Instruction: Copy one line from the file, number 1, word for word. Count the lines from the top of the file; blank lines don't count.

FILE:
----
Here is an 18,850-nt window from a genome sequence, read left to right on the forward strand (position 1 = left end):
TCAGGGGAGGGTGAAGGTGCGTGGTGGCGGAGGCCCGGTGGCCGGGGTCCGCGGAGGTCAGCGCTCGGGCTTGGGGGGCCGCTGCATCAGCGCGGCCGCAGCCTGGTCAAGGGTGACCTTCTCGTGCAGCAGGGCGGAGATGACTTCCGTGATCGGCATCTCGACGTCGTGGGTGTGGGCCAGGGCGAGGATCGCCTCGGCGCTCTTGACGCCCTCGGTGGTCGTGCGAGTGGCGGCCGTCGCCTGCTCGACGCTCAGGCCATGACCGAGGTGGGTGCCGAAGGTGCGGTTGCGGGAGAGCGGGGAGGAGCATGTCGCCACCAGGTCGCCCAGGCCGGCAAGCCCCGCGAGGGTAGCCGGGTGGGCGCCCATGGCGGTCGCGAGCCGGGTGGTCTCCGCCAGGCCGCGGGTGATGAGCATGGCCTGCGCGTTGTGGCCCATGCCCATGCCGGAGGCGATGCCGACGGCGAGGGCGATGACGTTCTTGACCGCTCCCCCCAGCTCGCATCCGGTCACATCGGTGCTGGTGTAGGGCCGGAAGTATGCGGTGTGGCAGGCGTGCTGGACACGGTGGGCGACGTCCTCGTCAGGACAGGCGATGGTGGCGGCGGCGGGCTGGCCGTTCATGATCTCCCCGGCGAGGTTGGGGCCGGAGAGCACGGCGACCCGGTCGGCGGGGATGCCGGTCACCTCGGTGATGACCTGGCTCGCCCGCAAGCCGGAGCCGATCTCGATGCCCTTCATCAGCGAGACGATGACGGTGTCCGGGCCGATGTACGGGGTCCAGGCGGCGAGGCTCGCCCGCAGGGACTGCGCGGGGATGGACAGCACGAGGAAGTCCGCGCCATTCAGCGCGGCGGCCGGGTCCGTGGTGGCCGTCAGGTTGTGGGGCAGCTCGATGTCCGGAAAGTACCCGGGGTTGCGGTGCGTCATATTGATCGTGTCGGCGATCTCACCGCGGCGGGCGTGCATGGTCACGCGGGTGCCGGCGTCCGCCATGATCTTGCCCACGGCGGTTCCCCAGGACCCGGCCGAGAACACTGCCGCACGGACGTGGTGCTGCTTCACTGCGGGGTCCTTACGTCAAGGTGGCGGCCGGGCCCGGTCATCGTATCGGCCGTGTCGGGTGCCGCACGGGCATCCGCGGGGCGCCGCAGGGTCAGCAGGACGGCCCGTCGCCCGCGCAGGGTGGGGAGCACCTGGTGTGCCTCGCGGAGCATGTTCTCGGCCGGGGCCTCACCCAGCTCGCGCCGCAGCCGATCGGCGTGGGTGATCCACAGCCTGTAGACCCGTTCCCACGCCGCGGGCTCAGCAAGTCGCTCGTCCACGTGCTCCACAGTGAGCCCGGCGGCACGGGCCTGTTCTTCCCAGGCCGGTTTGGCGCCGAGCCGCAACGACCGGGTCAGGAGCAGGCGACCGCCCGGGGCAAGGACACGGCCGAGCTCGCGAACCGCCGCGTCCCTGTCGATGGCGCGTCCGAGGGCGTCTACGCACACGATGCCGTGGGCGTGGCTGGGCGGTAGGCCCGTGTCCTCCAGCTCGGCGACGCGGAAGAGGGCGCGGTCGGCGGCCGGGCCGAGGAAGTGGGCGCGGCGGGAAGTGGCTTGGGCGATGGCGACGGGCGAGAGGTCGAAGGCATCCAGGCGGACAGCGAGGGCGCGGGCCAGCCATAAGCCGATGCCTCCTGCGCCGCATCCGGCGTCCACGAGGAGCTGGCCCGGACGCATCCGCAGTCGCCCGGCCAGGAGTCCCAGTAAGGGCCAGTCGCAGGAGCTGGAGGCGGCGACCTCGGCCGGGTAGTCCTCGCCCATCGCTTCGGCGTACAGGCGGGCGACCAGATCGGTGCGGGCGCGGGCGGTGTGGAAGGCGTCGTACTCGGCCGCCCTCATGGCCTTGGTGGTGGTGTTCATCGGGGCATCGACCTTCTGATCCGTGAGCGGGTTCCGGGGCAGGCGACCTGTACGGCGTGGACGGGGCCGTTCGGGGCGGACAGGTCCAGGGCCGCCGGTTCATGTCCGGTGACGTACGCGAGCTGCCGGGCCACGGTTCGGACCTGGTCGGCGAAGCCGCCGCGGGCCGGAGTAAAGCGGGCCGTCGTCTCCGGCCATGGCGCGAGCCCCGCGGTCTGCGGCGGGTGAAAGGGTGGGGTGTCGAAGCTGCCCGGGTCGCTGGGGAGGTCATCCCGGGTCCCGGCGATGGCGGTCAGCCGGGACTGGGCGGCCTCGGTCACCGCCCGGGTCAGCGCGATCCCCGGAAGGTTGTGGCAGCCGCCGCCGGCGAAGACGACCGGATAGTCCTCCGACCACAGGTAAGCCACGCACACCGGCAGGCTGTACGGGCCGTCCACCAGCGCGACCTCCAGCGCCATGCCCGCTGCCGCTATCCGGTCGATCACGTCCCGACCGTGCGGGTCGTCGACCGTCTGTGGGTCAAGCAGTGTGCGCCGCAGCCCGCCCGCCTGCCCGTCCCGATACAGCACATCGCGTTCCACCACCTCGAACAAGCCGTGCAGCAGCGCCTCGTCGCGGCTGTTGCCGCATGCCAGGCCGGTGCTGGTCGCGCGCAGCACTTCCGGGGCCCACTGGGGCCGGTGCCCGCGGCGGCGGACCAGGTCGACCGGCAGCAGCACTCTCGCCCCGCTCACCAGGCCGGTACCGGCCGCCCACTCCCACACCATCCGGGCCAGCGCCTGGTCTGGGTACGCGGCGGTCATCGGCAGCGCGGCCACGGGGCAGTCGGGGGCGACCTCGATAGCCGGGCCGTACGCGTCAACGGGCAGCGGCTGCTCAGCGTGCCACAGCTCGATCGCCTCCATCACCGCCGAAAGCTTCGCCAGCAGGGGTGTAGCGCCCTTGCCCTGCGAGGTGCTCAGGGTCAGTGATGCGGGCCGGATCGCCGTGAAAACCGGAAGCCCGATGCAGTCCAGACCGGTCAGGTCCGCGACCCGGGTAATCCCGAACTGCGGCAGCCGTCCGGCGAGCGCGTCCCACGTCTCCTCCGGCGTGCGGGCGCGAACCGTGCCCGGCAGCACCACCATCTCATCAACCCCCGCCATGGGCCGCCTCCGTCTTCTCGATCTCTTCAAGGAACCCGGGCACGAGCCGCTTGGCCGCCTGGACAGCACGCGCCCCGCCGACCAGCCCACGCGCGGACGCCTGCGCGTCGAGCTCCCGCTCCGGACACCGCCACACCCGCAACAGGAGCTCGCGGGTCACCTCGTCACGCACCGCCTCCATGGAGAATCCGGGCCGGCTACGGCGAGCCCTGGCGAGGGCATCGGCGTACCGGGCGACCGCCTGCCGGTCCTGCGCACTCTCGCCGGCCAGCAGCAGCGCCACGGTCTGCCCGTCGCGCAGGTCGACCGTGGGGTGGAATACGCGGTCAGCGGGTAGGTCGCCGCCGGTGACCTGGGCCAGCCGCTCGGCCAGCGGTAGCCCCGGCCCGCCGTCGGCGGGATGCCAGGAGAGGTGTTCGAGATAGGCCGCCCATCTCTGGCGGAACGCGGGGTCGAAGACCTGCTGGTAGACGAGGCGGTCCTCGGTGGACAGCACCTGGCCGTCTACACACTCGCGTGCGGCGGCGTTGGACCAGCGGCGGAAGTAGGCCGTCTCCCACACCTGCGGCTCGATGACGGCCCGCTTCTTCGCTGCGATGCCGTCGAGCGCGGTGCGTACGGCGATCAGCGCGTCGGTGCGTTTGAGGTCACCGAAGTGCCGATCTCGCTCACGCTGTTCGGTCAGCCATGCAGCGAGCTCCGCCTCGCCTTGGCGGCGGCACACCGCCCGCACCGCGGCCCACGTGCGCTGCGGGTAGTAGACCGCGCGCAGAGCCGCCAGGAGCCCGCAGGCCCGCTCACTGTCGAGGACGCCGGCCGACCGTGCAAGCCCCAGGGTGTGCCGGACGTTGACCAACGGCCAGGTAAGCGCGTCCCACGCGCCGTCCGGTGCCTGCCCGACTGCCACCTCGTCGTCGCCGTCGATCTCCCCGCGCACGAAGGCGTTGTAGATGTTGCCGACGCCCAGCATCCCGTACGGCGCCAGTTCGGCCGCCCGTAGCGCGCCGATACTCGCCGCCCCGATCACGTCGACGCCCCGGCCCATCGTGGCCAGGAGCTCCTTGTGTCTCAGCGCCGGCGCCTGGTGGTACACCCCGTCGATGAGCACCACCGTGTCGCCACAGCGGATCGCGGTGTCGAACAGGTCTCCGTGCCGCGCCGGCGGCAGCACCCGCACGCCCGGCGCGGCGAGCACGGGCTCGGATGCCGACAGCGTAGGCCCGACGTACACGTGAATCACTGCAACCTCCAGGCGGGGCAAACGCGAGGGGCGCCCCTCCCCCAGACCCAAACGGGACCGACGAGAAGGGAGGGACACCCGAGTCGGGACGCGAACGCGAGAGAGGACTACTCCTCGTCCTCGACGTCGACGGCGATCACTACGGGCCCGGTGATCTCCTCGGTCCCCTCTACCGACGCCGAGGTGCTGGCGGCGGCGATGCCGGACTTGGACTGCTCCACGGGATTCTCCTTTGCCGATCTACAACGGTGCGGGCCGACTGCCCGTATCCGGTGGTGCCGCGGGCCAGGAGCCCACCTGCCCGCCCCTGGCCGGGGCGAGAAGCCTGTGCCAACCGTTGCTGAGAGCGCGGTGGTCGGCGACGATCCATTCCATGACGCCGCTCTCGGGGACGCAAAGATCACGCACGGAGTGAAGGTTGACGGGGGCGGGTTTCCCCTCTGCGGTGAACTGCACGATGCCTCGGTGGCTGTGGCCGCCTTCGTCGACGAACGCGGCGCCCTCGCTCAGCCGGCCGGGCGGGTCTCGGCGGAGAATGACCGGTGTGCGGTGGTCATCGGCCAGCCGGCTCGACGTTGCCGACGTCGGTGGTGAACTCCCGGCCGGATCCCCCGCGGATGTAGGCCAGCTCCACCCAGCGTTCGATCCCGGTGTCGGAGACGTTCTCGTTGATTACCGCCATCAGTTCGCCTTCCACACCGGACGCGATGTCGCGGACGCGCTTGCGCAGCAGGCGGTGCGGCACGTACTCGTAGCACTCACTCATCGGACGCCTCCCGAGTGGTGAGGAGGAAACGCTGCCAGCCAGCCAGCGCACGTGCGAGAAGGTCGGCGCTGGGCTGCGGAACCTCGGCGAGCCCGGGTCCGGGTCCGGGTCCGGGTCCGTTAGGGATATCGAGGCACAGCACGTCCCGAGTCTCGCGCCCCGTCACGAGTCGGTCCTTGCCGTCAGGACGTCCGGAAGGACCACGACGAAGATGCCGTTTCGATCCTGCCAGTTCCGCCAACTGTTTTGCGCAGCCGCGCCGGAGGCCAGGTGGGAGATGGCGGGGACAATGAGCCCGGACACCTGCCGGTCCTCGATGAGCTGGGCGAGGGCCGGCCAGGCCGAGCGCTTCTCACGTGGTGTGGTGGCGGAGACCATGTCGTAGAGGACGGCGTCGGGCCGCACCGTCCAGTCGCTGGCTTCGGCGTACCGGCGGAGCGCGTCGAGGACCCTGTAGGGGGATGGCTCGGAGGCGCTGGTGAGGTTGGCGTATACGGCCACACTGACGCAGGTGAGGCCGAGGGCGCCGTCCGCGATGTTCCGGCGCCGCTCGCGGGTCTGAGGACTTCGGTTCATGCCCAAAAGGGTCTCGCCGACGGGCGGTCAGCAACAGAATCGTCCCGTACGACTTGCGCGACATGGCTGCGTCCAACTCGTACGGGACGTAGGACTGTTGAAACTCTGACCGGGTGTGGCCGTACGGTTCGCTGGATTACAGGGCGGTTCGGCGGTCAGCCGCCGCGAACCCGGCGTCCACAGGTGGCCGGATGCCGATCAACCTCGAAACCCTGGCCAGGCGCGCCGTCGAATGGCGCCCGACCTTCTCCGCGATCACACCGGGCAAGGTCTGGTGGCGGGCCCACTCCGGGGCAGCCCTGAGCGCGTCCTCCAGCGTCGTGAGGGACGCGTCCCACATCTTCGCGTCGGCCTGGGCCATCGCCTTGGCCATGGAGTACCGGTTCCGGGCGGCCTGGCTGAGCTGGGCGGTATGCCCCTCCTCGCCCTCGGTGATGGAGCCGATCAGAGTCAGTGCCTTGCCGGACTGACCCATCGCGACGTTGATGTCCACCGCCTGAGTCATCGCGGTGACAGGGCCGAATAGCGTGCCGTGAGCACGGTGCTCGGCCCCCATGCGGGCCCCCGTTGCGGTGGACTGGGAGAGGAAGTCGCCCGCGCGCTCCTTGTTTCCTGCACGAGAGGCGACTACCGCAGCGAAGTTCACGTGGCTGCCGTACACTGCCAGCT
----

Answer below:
Here is an 18,850-nt window from a genome sequence, read left to right on the forward strand (position 1 = left end):